It is probably worth noting that, while the government operations committee has recommended further study of whether or not to make the Parliamentary Budget Officer a full officer of Parliament, a private member’s bill that would make that change already exists: C-381, tabled last December by Peggy Nash. That bill was actually first tabled by Paul Dewar in 2010 and, while it never came up for a vote, the Conservatives said they supported passing the bill at second reading so it could be studied at committee.
Indeed, when Mr. Dewar’s bill was debated, Conservative MP Andrew Saxton actually expressed a great deal of pride in the existence and admiration for the work of the PBO.
I would also remind the members of this House that it was this government that established the office of the Parliamentary Budget Officer in the first place. It was a key element in the Federal Accountability Act, which demonstrated our commitment to accountable government. In fact, strengthening accountability and increasing transparency in our public institutions has been one of the hallmarks of this government. We promised during our campaign to improve government accountability. And when we took power, that is exactly what we did…
Essentially, the job of the Parliamentary Budget Officer is to give parliamentarians the information and independent analysis they can use to conduct a more rigorous and informed discussion of fundamental financial and economic issues. This is exactly what has happened since the office was formed in 2008. In the two years since it was established, the Parliamentary Budget Office has prepared five economic and fiscal updates and more than 20 research reports. It has also provided assessments of cost estimates of policy initiatives proposed in legislation, The Parliamentary Budget Officer himself has appeared before both House and Senate committees on eight occasions, more than most deputy ministers, let alone ministers. This officer of the Library of Parliament is clearly fulfilling an important role independent of government…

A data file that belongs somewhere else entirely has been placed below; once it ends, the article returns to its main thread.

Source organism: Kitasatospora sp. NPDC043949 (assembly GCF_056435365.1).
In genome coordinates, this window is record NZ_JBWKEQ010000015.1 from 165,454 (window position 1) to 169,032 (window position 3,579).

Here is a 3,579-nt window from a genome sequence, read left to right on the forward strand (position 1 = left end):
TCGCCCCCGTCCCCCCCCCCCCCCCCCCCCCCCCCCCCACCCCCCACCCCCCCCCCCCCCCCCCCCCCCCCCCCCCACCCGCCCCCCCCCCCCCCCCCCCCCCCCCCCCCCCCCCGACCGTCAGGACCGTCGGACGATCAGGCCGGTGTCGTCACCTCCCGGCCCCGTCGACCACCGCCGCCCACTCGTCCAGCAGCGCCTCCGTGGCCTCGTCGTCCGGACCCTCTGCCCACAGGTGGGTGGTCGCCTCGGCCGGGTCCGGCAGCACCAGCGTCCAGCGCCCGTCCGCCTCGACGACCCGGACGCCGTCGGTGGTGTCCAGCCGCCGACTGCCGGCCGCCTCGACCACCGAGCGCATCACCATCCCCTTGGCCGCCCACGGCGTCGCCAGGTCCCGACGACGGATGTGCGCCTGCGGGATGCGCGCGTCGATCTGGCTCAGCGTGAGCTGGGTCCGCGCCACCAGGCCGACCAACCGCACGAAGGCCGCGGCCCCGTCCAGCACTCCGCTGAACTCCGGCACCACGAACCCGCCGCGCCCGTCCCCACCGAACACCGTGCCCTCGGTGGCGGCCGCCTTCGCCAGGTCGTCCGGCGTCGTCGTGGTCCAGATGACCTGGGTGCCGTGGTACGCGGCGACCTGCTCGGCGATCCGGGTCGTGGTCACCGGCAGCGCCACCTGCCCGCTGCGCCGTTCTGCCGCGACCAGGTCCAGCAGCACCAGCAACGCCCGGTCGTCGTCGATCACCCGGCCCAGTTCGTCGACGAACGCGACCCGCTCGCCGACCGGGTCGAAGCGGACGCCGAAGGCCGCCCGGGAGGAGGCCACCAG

The results speak for themselves. The work of the Office of the Parliamentary Budget Officer is proof of the government’s strong commitment to making our public institutions more accountable and more transparent.
We might disagree about some of the conclusions of the reports emanating from this office, but I doubt we would disagree about this officer’s commitment. The reports coming out of this office have taken us to task on several occasions, providing different conclusions than those of the government.
We in the government do not always agree with the conclusions of this office, but what we can agree on is that the Parliamentary Budget Officer is sparking debate. Differences of opinion and in research results are natural and are the grease that makes the wheels of democracy go round. They stimulate discussion and lead to fuller more informed consideration of the issues.
The Parliamentary Budget Officer has given parliamentarians additional tools to inform our debates on how public money is being spent. It is a sign of the maturity and robustness of Canadian democracy that this organization created by our government is serving the people of Canada as it was meant to do, even if its conclusions sometimes differ from our own.
Thus, I think that we can all agree on one thing: over the past two years, the Parliamentary Budget Officer has improved how decisions are made by Parliament and has enriched Canada’s political dialogue.
The Parliamentary Budget Officer has given parliamentarians additional tools to inform our debates on how public money is being spent. It is a sign of the maturity and robustness of Canadian democracy that this organization created by our government is serving the people of Canada as it was meant to do even if its conclusions sometimes differ from our own. This office has proven the strength of our parliamentary system. Canadians are well served by the Office of the Parliamentary Budget Officer.
We understand the importance of accountable government to Canadians and we understand the importance of this office doing its job well. That is why we established the parliamentary budget office that is fully independent of government in its operations and funding.
See previously: What they said about the PBO